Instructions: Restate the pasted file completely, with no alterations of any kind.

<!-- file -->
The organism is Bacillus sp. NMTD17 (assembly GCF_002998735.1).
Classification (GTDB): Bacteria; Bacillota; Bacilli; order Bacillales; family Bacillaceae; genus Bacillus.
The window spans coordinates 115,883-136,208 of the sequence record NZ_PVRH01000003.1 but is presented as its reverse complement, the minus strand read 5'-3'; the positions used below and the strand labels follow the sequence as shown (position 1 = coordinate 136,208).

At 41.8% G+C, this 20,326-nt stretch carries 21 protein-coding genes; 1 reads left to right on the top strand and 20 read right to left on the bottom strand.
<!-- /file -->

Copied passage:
The organism is Bacillus sp. NMTD17 (assembly GCF_002998735.1).
Classification (GTDB): Bacteria; Bacillota; Bacilli; order Bacillales; family Bacillaceae; genus Bacillus.
The window spans coordinates 115,883-136,208 of the sequence record NZ_PVRH01000003.1 but is presented as its reverse complement, the minus strand read 5'-3'; the positions used below and the strand labels follow the sequence as shown (position 1 = coordinate 136,208).

At 41.8% G+C, this 20,326-nt stretch carries 21 protein-coding genes; 1 reads left to right on the top strand and 20 read right to left on the bottom strand.